April. 14 – Why do Indians have so many Gods? Why do they nod their heads when they mean 'no' and shake their heads when they mean 'yes'? Is it impolite to take a bottle of wine to your hosts house for dinner? ~ These and several other questions plague the thousands of expatriates posted in India.

    Reading volumes of books on India, does not seem to prepare most foreigners who are posted to this vibrant, dynamic, pluralistic country of paradoxes. Nothing it seems can prepare one for the reality that is India.

    Profiting from this latent demand are a host of companies that seek to culturally orient expats to the do's and don'ts of India. Each family is given a presentation on orienting themselves to the Indian way of life so that they are culturally aware and do not make any faux pases during their stay. From reading Indian body language, manner of speaking, hierarchy, negotiating business deals, cherishing family bonds, to learning to train household help, expats need to learn it all.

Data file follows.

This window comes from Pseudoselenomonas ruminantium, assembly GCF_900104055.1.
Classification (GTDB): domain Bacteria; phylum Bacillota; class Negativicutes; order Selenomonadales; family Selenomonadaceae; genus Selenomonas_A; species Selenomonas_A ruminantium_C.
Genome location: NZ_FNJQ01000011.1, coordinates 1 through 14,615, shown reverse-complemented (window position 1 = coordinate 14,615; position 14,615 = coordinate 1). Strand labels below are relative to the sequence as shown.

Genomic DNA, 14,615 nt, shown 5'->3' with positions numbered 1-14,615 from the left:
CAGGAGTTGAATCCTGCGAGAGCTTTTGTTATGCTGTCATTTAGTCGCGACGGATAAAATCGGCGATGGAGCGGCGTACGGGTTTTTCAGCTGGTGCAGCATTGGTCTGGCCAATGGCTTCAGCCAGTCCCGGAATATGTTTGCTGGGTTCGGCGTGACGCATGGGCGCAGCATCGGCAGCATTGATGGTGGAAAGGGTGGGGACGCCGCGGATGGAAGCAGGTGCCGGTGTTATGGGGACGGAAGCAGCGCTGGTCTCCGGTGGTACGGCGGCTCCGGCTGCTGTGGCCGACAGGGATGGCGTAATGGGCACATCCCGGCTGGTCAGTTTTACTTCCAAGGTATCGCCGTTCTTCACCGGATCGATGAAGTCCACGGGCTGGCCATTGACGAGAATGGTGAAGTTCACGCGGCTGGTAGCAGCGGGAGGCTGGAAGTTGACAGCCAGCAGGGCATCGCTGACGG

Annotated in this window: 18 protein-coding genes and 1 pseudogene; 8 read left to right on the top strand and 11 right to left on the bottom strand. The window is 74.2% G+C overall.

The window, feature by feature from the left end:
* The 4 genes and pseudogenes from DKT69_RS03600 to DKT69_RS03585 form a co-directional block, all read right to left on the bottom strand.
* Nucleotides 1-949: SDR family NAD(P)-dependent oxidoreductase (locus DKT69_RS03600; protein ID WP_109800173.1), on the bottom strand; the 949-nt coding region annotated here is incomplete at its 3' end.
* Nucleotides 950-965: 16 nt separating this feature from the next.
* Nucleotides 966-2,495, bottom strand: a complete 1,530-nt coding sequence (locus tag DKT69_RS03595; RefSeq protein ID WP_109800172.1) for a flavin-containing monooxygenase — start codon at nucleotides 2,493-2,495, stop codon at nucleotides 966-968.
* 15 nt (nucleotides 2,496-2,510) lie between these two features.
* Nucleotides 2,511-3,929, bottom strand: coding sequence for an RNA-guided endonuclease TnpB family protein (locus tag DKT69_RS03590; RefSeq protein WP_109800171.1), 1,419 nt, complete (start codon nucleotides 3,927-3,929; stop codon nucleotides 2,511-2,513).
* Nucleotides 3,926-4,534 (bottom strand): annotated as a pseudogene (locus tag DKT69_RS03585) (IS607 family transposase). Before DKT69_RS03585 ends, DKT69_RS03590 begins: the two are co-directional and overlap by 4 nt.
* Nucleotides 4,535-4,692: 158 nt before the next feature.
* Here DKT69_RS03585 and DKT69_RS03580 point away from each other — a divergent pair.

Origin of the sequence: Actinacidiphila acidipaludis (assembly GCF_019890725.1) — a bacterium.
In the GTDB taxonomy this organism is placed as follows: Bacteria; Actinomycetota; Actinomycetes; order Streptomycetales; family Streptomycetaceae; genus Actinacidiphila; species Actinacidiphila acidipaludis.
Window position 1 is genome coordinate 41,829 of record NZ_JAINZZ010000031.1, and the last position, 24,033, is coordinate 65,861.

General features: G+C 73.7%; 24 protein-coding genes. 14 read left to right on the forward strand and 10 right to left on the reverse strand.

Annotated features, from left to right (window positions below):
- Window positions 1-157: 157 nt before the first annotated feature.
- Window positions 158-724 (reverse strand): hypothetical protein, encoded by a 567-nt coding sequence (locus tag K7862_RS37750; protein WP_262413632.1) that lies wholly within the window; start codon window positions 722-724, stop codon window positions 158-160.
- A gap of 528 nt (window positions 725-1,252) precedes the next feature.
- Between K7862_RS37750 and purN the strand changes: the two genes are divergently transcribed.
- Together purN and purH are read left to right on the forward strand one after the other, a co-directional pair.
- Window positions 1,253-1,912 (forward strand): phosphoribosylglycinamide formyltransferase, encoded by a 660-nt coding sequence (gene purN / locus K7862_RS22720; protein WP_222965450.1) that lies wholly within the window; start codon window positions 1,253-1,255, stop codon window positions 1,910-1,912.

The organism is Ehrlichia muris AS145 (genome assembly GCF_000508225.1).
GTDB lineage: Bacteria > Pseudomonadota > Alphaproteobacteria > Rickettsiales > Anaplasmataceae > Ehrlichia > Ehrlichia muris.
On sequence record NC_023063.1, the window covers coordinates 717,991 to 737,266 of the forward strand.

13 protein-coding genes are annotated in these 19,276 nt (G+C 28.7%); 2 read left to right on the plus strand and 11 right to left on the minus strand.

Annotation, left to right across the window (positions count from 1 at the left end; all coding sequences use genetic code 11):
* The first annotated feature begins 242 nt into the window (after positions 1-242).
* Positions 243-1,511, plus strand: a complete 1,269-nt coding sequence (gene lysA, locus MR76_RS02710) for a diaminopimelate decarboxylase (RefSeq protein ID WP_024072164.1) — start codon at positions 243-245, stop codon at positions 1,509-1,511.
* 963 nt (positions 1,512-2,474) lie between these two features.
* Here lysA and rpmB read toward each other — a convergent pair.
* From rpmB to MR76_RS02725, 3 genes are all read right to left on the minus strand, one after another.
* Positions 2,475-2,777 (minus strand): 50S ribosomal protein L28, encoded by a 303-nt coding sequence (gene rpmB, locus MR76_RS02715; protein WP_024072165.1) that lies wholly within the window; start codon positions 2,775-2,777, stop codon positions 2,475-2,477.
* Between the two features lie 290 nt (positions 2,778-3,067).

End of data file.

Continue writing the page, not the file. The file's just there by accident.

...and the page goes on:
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    Wal-Mart tip toes into India

    April. 8 – Launched amongst mass protests to protect India's mom & pop retail stores, Wal-Mart has shipped its first consignment of Procter & Gamble’s personal-care products to Bharti-Wal Mart, a joint venture for the cash-and-carry and logistics initiatives, the Economic Times reported on Tuesday.

    In a desperate bid to enter the US$350 billion retail market in India, the US$340 billion retail giant entered into a 50:50 joint venture with the Bharti group’s retail arm in 2006. While the joint venture will focus on B2B business, the Bharti group plans to launch small-format retail stores shortly. The officials said P&G India is helping Wal-Mart understand the nuances of doing business in India.